The standard for victory in Afghanistan was never could the United States win, but when could the United States leave and what would it leave behind.
U.S. security requirements and national interests cannot begin to justify the human, strategic, and financial costs of a continued, large-scale U.S. military presence in Afghanistan. It is long past time to accept the risks and difficult compromises of a negotiated settlement.
A discussion about the role of the United States in shaping up the new world order, the trade war, and U.S. strategy on its Afghanistan exit.
The goal of the United States should be to create conditions that leave the possibility for Afghans to build a more legitimate government and security sector in future decades.
Pakistan remains at the center of many challenges facing the United States in South Asia yet the foreign policy establishments in both countries are less certain than ever about the direction and potential of the bilateral relationship. George Perkovich will conduct a conversation with Ambassador Khan on these and other issues.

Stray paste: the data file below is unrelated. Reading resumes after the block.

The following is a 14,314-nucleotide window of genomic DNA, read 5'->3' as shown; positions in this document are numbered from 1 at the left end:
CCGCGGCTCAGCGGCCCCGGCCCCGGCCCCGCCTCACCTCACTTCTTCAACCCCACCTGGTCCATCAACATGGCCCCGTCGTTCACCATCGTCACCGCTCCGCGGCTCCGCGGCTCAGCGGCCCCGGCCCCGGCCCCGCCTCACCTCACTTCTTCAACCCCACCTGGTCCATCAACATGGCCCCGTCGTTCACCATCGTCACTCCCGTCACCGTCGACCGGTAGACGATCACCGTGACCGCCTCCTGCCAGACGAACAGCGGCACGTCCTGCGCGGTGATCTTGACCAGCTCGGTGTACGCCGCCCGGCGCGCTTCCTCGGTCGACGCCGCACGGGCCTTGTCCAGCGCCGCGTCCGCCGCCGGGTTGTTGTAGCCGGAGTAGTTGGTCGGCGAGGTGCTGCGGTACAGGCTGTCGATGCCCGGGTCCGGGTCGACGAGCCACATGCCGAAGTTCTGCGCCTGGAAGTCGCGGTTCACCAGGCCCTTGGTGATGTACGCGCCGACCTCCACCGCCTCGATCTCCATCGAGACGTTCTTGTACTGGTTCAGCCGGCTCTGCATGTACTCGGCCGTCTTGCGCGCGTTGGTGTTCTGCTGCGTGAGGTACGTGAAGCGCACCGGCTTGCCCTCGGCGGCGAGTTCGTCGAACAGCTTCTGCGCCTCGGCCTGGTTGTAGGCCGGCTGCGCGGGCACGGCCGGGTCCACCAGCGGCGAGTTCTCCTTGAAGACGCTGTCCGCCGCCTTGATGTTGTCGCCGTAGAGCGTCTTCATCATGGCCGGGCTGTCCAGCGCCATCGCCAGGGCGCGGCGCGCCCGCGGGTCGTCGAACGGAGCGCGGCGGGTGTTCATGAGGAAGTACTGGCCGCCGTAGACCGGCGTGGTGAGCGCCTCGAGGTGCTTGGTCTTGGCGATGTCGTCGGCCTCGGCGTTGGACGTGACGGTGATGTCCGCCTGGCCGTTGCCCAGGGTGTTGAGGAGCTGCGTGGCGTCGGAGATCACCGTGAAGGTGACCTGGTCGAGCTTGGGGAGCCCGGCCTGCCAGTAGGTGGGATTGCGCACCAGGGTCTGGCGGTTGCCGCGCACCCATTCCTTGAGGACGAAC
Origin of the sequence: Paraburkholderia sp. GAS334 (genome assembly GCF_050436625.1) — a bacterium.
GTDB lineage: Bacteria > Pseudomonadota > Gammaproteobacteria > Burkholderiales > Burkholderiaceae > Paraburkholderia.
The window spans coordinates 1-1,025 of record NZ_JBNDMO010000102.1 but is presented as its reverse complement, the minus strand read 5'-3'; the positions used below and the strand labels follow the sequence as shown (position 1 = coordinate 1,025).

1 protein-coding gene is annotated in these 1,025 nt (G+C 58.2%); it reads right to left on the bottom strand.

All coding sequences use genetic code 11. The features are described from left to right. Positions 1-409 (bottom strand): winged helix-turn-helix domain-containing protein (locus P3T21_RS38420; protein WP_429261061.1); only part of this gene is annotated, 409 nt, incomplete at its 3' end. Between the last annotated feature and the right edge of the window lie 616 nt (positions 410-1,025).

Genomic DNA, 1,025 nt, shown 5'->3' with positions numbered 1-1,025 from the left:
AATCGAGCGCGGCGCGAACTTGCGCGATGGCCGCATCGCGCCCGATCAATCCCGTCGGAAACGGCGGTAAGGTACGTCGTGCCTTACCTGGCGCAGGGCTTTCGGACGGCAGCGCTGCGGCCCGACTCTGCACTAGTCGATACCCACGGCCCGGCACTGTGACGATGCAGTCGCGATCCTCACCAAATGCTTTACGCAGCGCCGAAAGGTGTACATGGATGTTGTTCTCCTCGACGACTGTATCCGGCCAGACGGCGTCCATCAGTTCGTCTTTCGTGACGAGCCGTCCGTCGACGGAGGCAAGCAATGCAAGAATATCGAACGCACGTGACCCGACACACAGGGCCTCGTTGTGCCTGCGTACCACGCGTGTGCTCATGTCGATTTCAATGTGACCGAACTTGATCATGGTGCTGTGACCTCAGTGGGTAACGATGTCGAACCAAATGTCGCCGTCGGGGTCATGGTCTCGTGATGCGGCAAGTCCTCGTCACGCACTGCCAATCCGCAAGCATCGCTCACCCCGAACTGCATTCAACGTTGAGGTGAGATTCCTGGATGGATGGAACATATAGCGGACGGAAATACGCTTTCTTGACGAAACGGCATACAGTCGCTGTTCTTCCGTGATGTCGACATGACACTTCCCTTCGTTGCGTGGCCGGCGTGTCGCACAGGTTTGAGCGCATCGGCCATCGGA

Using U.S. leverage to craft an Afghan settlement demands incredible deftness in both Washington and Kabul. More, certainly, than either administration has yet displayed.
A discussion of the four key elements of U.S. negotiations with the Taliban, Afghanistan’s domestic politics, and the challenges to achieving a sustainable peace.
India must recognize that any response to the attack at Pulwama can at best mitigate—not eliminate—Pakistani terrorism. But India can do much more to equip and protect its security forces.
Important details need to be worked out in U.S. talks with the Taliban and the Afghan government. But even if these things cannot be agreed on, the United States should still withdraw.
Whether the recently agreed-upon U.S.-Taliban draft peace framework will lead to real peace negotiations between Kabul and the Taliban or serve as U.S. President Donald Trump’s pretext for departing Afghanistan is unknown. The hard choices for the United States, the Afghan government, the Taliban, and regional and international stakeholders are still to come.